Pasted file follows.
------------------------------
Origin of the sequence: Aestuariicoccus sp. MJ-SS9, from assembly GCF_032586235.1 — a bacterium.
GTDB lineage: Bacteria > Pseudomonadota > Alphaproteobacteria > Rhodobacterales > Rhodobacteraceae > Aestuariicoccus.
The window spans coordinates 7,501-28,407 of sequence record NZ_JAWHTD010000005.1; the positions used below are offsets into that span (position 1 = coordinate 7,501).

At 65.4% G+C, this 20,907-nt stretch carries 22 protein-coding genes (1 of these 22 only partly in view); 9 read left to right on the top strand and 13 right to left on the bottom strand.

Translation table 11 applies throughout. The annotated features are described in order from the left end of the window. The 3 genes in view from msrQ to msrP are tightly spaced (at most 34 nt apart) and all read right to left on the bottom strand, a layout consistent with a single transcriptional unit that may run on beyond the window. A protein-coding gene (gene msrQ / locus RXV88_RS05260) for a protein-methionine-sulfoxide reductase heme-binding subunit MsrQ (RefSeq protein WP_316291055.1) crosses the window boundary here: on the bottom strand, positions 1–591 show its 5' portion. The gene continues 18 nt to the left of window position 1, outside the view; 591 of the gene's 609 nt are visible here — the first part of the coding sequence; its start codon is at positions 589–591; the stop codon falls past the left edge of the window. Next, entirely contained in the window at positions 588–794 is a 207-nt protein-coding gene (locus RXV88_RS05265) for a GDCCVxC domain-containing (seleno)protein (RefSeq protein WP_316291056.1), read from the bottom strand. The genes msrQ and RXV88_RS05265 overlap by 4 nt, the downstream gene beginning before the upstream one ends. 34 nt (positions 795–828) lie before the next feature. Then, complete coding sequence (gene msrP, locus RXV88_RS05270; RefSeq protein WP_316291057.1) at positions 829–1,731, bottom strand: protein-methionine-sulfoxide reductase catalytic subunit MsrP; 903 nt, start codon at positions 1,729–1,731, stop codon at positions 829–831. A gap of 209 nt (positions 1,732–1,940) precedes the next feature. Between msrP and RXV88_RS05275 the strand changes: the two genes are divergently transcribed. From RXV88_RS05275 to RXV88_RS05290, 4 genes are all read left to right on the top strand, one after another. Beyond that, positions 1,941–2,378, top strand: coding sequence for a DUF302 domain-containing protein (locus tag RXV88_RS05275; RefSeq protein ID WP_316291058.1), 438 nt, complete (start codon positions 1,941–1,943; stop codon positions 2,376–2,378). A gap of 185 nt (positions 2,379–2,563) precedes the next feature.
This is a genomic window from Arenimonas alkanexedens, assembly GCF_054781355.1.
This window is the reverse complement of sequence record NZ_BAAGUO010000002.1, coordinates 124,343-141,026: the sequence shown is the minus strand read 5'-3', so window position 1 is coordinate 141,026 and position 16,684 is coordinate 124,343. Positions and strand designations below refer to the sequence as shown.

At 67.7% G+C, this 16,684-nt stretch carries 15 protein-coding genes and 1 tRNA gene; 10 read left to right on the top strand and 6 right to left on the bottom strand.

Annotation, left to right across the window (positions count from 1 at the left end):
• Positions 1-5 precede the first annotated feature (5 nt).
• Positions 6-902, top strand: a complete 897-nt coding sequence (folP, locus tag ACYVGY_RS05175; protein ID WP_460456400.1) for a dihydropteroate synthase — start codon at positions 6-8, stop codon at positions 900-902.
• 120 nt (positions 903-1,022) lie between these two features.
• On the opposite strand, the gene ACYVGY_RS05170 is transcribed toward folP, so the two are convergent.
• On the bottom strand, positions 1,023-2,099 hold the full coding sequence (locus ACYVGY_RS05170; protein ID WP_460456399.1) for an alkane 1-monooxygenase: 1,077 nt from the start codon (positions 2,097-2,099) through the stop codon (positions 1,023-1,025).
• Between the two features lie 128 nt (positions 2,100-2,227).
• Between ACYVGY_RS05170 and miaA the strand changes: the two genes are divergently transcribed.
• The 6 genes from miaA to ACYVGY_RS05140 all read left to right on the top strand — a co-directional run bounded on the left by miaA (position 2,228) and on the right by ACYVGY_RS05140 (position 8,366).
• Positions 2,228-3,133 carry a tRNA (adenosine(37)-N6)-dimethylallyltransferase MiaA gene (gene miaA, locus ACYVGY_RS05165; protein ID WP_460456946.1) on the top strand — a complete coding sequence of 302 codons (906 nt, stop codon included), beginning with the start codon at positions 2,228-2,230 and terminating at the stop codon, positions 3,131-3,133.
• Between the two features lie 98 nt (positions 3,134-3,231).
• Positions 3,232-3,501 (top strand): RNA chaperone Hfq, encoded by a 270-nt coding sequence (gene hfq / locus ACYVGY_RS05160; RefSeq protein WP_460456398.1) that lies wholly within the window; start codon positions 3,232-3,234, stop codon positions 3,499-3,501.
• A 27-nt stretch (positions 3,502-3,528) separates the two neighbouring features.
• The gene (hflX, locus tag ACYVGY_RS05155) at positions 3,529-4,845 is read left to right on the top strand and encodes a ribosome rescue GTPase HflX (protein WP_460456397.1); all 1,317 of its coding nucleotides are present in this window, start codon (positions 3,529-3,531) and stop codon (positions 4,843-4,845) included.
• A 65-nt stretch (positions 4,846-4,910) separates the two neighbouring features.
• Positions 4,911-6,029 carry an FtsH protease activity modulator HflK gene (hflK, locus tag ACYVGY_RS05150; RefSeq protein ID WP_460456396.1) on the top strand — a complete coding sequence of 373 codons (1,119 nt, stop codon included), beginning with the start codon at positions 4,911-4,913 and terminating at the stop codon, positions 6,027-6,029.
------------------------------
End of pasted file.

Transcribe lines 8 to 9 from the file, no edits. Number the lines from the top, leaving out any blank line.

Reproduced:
At 67.7% G+C, this 16,684-nt stretch carries 15 protein-coding genes and 1 tRNA gene; 10 read left to right on the top strand and 6 right to left on the bottom strand.

Annotation, left to right across the window (positions count from 1 at the left end):